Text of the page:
You might notice some watery droppings with weird red or pinkish curves and these are usually worms. They’re not easy to spot and could mean a parasitic infection. It could also be a sign of an aggravated bacterial infection. Worms in the dropping don’t necessarily mean parasites and it could be that fly maggots have formed in the poop due to being left out for a while.
Green droppings can be soft or hard and have a mint-like color at the tail of the dropping. Sometimes it can be a combination of brown and green or just green overall. This is due to a change of diet. The culprit again could be the ingestion of substrate. Another possibility is the gecko suffering from diarrhea, where bile is not properly broken down, which turns the dropping green. If it is runny and green, it’s an indication of internal parasites.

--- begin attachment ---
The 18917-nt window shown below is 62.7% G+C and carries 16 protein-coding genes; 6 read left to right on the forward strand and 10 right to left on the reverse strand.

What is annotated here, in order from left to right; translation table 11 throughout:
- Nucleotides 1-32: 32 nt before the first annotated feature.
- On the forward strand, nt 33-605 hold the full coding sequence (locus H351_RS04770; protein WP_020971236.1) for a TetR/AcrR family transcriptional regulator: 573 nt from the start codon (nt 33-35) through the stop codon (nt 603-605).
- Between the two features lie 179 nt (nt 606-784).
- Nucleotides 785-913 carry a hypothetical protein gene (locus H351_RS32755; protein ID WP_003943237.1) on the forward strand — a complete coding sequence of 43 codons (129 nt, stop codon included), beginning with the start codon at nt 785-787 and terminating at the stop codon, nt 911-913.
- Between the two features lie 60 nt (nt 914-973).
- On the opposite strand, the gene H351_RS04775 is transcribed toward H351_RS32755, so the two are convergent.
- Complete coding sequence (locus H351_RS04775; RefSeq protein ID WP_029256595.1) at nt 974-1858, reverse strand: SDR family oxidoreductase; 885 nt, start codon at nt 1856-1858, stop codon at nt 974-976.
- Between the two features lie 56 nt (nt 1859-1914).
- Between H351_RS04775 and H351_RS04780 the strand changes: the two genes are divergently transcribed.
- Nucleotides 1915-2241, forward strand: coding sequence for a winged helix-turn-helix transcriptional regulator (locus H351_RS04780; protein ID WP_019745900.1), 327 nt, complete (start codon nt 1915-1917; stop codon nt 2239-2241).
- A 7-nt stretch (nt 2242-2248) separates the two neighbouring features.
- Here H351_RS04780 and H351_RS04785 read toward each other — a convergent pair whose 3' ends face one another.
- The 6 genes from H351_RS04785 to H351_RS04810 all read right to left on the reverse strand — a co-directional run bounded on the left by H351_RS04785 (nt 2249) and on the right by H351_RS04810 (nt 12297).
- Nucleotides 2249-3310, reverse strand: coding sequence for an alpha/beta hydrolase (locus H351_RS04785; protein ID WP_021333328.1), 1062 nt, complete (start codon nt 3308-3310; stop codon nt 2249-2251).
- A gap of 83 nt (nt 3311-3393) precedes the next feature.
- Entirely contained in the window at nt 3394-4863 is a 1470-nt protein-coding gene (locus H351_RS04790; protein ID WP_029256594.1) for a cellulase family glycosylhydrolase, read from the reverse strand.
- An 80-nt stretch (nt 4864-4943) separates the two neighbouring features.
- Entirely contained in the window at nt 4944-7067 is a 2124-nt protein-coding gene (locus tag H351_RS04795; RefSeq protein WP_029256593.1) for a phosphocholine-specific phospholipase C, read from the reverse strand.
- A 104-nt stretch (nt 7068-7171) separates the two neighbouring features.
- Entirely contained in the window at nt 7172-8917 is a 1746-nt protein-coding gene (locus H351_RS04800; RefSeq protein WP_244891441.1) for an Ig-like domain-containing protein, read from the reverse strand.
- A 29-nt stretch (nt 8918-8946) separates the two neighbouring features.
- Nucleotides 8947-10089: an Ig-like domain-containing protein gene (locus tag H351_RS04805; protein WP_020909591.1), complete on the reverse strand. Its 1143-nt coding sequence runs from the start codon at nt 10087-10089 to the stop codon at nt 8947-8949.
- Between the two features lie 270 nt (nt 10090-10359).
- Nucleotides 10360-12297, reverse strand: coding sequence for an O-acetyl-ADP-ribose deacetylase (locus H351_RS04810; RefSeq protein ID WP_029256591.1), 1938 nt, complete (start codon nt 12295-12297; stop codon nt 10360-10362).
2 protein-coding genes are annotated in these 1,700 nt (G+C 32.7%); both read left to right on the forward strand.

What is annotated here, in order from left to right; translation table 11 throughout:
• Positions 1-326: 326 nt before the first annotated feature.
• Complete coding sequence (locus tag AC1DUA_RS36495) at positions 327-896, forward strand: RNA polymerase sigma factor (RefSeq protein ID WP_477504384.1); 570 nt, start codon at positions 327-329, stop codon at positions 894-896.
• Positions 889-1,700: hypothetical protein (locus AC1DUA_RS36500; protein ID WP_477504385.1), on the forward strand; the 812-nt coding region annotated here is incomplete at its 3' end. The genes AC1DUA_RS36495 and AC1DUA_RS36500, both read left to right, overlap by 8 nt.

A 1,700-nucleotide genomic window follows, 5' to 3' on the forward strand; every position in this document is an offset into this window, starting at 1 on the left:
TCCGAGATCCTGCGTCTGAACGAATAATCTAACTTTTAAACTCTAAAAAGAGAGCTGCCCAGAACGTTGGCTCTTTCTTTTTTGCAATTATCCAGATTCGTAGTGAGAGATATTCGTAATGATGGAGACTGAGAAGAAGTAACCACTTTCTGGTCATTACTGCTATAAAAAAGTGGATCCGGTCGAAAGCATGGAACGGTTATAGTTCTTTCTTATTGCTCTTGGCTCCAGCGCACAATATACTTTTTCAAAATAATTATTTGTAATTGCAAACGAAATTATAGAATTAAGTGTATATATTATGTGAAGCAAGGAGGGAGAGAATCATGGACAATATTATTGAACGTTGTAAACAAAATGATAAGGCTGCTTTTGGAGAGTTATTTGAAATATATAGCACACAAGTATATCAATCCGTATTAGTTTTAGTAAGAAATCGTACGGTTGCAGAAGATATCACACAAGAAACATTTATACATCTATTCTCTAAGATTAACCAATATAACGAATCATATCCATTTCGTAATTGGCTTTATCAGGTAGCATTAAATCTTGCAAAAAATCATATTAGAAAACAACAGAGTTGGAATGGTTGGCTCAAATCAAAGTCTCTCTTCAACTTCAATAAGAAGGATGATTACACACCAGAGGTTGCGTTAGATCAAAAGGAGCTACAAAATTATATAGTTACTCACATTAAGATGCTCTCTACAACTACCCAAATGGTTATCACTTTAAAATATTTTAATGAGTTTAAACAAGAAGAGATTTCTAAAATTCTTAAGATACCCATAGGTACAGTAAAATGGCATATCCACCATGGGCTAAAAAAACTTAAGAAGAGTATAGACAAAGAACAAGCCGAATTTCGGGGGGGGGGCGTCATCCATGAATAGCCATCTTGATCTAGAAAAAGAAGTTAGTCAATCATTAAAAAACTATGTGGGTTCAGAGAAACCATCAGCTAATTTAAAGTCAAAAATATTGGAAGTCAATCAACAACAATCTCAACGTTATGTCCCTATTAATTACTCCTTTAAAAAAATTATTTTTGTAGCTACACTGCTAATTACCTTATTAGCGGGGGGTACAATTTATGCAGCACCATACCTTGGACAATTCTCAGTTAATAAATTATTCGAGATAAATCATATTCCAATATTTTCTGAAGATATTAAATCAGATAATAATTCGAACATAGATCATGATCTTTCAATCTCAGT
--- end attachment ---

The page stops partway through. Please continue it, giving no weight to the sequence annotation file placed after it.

Baby African Fat Tailed geckos can poop quite a lot because they’re eating frequent meals and are growing. They don’t have a lot of fat in their tails compared to adult geckos and so need to eat more and that means passing poop more often.
Juvenile geckos over 5 months old might only go once a day because they’re still developing and this affects their digestive system and their appetite.
Adults can poop every day if they eat well and they sometimes can go a day or two without pooping.
If They Are Not Pooping Enough
One reason your gecko does not poop is if you’ve just bought him/her and it’s not used to its surroundings. It can take a while for your gecko to settle into their new home and this can cause it to constipate. A new African Fat Tailed gecko is very introverted and needs a lot of time and space to feel comfortable. This stressful time of adjusting can affect their eating and pooping habits. It can take several days in the beginning so you’ll have to be patient.